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Report on the Petition of Abraham Scribner and Thomas Cable, [30 November 1792]

Report on the Petition of Abraham Scribner
and Thomas Cable

[Philadelphia, November 30, 1792
Communicated on December 11, 1792]1

[To the Speaker of the House of Representatives]

The Secretary of the Treasury, to whom was referred the petition of Abraham Scribner and Thomas Cable,2 respectfully [submits] the following Report thereupon.

The petition seeks compensation for the hire and value of a sloop, alleged to have been impressed into the public service, in August 1776, by Hugh Hughes, then Assistant Quarter-Master, with an engagement to pay, at the rate of four dollars a day, for the use of the Sloop, and to pay for her, in case of loss by inevitable accident, or capture by the enemy, which loss by capture is stated to have happened.

From the proofs which accompany the petition, there is satisfactory ground to conclude, that the vessel in question was impressed into the public service, at the period mentioned, and that shortly after, she was intercepted and fell into the hands of the enemy.

But it is not equally clear, that her loss was truly owing to her detention in public service. It appears, that she arrived at New York with some Militia and stores on board, the 27th. of August 1776; the day on which she is stated to have been impressed; and it is not alleged, that she was detained more than four days, when the British vessels, which are said to have prevented her safe return, were already in the Narrows above Hell-gate, about eight miles from New York.

Recurring to the known expedition, with which the retreat from Long Island was effected, the probability is, that the detention was still less considerable, than is now, from recollection, suggested: And the presumption, upon the whole, would rather be, that the detention made no difference, as to the eventual fate of the Vessel.

But if there was an unconditional agreement to indemnify in case of loss, that presumption might not be a good objection to the claim. The proof of such agreement (excluding the attestation of one of the petitioners, which, in point of precedent, cannot be received as evidence) is a certificate from Hugh Hughes of the 9th. of April 1790, which comes fully up to the suggestions of the petitioners, except that it would rather appear from it, that the indemnification was to be made only in case of loss by accident, or capture, while in the actual service of the public. If the Certificate is to be understood in this sense, the condition of the indemnification did not happen.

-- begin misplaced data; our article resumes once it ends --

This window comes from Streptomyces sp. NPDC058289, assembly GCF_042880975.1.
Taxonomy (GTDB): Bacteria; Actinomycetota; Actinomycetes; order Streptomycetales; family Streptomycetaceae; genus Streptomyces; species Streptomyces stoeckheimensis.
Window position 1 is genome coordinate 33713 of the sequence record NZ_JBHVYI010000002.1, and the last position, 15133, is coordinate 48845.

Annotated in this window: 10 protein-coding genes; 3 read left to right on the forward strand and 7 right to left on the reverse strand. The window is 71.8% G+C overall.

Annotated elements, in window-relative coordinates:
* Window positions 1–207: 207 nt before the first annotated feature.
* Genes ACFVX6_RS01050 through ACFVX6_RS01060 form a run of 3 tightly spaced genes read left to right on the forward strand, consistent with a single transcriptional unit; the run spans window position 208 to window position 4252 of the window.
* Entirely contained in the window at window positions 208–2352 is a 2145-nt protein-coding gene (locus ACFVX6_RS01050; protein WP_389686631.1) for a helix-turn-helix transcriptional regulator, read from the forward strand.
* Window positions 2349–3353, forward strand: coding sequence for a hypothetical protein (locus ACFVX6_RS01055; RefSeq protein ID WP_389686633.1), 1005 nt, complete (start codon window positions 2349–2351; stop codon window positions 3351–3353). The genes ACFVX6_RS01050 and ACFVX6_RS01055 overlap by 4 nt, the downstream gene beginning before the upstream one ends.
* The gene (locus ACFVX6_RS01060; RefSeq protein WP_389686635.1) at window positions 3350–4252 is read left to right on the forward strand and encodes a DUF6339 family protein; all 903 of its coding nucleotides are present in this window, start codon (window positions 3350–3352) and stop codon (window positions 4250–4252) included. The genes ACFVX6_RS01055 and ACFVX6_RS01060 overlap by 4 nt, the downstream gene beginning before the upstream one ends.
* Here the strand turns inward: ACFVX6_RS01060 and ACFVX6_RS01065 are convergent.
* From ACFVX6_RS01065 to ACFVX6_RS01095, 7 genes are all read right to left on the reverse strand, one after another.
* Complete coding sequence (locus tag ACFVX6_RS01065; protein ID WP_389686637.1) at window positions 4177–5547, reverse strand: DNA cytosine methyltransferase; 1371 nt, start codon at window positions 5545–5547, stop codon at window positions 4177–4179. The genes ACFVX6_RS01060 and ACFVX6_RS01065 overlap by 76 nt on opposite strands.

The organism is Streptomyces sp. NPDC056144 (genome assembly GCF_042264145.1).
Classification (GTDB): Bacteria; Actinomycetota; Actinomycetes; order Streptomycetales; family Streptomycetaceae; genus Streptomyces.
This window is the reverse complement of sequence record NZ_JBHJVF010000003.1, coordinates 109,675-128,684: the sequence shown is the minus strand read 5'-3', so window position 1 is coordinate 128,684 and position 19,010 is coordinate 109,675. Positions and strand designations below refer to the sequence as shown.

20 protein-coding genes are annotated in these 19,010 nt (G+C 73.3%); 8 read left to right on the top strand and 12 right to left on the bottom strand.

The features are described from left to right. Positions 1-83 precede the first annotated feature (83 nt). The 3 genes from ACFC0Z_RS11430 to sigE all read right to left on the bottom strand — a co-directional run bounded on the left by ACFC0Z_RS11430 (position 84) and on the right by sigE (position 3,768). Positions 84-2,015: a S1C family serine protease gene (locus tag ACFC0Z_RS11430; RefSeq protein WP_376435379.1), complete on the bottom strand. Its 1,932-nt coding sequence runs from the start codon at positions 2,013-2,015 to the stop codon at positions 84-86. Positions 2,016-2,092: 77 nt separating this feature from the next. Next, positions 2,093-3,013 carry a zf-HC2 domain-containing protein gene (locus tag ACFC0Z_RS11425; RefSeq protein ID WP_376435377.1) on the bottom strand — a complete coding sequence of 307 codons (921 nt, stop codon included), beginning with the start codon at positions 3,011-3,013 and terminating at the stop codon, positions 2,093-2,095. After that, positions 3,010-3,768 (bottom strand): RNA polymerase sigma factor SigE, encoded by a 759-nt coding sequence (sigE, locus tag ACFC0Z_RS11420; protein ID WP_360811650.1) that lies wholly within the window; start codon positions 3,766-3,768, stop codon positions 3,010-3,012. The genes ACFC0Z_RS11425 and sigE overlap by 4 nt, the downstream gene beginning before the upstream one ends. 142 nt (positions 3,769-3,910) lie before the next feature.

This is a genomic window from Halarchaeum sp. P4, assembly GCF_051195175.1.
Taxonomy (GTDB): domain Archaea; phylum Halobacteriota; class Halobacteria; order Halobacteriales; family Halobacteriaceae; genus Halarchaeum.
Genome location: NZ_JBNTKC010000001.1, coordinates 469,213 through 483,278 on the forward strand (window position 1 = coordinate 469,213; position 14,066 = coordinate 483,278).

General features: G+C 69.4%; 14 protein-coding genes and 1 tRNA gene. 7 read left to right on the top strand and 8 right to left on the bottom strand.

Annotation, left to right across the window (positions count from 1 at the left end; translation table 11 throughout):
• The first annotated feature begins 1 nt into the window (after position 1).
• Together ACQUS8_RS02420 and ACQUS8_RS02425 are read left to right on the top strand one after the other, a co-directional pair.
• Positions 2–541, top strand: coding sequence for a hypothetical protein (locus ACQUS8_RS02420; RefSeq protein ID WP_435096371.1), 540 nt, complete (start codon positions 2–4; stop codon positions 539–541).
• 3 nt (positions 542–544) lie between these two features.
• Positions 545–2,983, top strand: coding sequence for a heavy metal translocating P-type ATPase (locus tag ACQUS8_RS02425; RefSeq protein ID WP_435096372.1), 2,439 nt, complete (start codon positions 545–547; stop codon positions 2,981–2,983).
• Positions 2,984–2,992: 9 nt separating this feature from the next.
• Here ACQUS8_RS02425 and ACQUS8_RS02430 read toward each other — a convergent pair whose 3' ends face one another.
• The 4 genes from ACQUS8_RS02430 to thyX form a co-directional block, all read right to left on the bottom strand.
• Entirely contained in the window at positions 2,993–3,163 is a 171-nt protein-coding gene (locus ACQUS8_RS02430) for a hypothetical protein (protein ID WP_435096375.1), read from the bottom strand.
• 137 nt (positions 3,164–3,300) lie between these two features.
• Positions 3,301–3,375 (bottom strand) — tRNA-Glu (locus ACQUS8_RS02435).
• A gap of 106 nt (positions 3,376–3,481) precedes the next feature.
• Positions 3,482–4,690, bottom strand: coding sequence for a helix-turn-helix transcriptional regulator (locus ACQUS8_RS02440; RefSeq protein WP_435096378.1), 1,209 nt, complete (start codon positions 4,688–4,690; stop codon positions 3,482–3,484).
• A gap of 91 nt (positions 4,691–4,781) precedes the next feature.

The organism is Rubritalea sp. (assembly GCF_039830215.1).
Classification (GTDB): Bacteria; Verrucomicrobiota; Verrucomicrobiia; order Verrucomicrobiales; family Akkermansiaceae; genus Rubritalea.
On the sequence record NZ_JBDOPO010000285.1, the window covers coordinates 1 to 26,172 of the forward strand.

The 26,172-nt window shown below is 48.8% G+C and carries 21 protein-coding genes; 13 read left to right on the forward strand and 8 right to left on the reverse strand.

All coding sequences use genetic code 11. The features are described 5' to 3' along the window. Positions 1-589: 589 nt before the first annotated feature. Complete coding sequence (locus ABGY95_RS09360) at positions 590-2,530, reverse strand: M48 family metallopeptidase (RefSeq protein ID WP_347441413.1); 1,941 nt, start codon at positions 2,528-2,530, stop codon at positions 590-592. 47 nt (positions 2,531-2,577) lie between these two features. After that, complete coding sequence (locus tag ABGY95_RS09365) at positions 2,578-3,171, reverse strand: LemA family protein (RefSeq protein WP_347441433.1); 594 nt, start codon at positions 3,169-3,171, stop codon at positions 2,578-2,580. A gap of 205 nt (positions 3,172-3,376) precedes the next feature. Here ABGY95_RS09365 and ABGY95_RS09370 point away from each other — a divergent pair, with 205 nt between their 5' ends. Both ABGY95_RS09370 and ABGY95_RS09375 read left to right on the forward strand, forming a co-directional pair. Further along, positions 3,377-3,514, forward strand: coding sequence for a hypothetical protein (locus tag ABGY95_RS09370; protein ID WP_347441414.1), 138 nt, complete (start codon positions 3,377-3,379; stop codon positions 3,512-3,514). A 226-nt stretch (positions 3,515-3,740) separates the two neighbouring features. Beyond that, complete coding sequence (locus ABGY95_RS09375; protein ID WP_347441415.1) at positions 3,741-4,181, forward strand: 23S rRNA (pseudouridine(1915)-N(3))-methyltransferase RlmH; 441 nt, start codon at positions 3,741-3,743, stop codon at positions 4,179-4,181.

But strong objections otherwise lie against this claim. From the time of its origination to that of presenting the petition under consideration, a period of near fourteen years has intervened. And there is no evidence or suggestion of any prior application. The delay has not only involved a bar from the Acts of limitation,3 but must render any proof of the agreement relied upon, short of a written cotemporary document, unsatisfactory. The books and vouchers of Mr. Hughes having been destroyed by fire, no aid to his recollection can be supposed to have been drawn from that source. And, as a general rule, it would be extremely unsafe, to admit claims upon the declarations and acknowledgments of public officers, made at so late a day, especially, if founded only upon memory. Reasons of a particular nature, detailed in a report of the Secretary of the 16th. of April last,4 strengthen the general considerations, which readily occur on this head.

No special excuse for the delay is assigned.

Wherefore, and under all the circumstances of the case, the Secretary does not perceive sufficient ground for an exception to the operation of the Acts of limitation, in favor of the petitioners.

Which is humbly submitted,

Alexander Hamilton,
Secry. of the Treasry.

Copy, RG 233, Reports of the Treasury Department, 1792–1793, Vol. III, National Archives.

1Journal of the House, I description begins Journal of the House of Representatives of the United States (Washington, 1826), I. description ends , 639. The communicating letter, dated December 10, 1792, may be found in RG 233, Reports of the Treasury Department, 1792–1793, Vol. III, National Archives.

2On May 12, 1790, “A petition of Abraham Scribner and Thomas Cable was presented to the House and read, praying payment for the hire and value of a vessel, the property of the petitioners, which was impressed into the transport service of the United States, in the year one thousand seven hundred and seventy-six, and taken by the enemy.

Ordered, That the said petition be referred to the Secretary of the Treasury, with instructions to examine the same, and report his opinion thereupon to the House.” (Journal of the House, I description begins Journal of the House of Representatives of the United States (Washington, 1826), I. description ends , 214–15.)

3JCC description begins Journals of the Continental Congress, 1774–1789 (Washington, 1904–1937). description ends , XXIX, 866; XXXIII, 392. See also “Report on Sundry Petitions,” April 16, 1792.

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